Twenty20 (T20) cricket is the newest cricket format. Each side has just 20 overs each to score more runs than their opponents. However, the number of resources (wickets) stays the same, allowing for a more attacking style of play throughout the whole game since losing wickets is not as harmful to the team. “The cricketing authorities were looking to boost the game’s popularity with the younger generation in response to dwindling crowds and reduced sponsorship.” (Cricketnext, 2009).
1.3 Why ODI’s?
There are several reasons I have chosen to use ODI statistics rather than Test matches or T20s. The overall aim of the study is not only to find significant factors that influence the outcome of cricket matches, but also to use these factors to be able to predict the chance of England winning a game. I believe that Test matches end in a draw too often to build a win predictor, and Frank Duckworth (2001) said “one of the great weaknesses of first class cricket is that the most usual result is a draw. This doesn’t mean that the two sides have performed equally, but that the game was unfinished when time ran out.” Through collecting data from cricinfo.com and taking the means of draws per country in test match history tells us that there is a 32.07% chance that a Test match will end in a draw. This could be due to defensive tactics as the game lasts much longer than other forms of cricket. Bad weather conditions can also take a whole day or more out of the match and this coupled with the more defensive style can make it harder to get a result. From the first ODI game up until the 19th July 2016, 33 out of 3764 games resulted in a tie, meaning that less than 1% (0.87%) of matches have been tied. This is clearly a much lower percentage than in test matches. Also, when an ODI produces this result, it is usually because the game deserves to be a tie as the two sides have performed equally rather than any other factors. The less ties result will allow me to build a win predictor more accurately.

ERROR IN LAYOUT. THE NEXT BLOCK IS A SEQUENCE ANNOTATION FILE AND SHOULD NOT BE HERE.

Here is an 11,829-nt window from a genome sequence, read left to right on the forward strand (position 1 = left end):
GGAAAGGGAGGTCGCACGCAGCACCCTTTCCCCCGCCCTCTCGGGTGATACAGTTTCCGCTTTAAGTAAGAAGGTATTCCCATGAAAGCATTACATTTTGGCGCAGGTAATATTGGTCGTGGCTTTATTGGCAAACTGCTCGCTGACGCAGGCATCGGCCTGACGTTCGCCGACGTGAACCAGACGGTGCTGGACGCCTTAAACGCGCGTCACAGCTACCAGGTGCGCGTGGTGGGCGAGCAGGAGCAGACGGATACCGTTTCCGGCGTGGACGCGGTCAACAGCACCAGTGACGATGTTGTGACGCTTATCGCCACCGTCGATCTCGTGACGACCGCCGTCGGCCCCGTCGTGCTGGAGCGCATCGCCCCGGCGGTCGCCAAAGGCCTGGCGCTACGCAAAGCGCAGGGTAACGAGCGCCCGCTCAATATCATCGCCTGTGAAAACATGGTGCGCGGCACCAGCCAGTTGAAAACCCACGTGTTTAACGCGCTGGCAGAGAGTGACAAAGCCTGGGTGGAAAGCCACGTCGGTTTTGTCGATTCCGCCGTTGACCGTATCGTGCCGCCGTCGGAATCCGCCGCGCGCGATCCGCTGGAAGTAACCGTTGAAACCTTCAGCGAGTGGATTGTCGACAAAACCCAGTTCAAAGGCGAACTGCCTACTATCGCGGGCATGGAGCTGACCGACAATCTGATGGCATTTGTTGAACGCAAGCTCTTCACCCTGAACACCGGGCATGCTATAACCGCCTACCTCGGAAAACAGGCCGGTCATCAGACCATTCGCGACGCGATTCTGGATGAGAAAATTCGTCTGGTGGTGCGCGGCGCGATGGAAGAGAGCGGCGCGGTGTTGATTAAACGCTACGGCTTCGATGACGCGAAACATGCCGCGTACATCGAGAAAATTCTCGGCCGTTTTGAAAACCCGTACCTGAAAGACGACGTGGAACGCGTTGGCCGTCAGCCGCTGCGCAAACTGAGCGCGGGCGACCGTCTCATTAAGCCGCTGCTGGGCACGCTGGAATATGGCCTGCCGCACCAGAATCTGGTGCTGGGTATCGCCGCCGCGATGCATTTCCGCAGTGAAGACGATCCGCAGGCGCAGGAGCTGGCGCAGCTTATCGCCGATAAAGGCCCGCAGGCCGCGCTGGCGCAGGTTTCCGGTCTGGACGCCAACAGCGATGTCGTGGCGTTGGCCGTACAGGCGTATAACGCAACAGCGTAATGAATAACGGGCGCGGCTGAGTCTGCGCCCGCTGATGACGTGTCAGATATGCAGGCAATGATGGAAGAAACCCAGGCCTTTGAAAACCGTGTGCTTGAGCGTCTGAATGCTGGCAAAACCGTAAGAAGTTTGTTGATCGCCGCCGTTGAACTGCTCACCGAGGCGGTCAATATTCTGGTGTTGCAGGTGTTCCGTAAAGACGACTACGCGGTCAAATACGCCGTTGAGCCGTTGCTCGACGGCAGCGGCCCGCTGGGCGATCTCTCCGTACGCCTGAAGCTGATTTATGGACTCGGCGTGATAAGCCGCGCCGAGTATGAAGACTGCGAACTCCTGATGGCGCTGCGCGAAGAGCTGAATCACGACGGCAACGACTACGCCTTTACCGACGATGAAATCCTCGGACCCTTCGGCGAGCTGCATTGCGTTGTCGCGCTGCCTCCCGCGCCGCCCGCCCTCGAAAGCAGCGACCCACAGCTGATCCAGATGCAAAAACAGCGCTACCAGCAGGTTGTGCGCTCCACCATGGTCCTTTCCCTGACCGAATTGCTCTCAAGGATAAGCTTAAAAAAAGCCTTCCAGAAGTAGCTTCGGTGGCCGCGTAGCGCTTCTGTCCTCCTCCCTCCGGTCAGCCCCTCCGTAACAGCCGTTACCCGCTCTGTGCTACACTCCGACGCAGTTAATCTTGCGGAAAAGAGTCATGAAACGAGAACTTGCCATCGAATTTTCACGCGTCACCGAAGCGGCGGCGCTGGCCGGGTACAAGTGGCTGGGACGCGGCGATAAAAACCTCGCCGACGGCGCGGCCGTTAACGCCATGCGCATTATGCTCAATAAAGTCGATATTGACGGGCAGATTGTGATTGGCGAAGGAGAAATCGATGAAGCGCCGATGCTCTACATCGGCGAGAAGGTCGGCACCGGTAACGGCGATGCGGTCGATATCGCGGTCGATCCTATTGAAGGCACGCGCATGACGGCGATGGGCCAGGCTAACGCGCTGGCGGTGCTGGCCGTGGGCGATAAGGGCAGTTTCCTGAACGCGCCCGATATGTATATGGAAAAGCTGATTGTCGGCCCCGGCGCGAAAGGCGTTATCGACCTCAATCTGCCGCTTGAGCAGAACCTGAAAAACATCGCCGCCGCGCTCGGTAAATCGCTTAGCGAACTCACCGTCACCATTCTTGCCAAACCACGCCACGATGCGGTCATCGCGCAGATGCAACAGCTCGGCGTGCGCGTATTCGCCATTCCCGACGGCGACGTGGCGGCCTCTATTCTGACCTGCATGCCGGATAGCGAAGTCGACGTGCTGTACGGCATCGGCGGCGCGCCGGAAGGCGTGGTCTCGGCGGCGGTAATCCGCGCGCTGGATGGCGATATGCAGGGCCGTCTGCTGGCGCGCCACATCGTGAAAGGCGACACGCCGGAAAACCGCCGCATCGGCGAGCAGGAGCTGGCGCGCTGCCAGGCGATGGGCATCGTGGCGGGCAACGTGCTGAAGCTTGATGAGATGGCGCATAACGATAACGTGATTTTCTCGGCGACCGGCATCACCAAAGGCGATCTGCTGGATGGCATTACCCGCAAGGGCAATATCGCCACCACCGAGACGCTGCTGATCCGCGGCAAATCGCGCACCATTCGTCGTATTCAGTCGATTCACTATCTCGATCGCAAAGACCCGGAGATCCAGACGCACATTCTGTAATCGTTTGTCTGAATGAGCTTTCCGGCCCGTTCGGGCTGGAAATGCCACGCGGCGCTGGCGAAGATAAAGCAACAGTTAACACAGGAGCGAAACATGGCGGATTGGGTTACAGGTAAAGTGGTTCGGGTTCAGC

T20 is a relatively new format of cricket where teams go away from typical tactics and playing ‘proper’ cricket shots and instead use a ‘hit out or get out’ style of play. This means that it is much harder to predict who will win a T20 game as one good individual performance can all but win the game. For example, if one batsman scored 100 in a T20 match, even if the rest of the team only gained another 30 runs, a total of 130 could still win the game. Comparatively, in ODI’s much more of a team effort is required, and a sustained performance is needed to win the game. There are also not as many patterns in T20 games, as usually, the whole 20 overs are spent attacking. Whereas ODI’s require defence, patience, tactical field settings and tactical batting in terms of when to ‘up the run rate’. In an ODI series usually the ‘better’ or higher ranked team will come out on top. However, in T20 matches this is much more unpredictable, and countries such as Afghanistan and the Netherlands have had success in T20 format, despite the latter not being in the 2017 ICC ODI rankings (ICC 2017).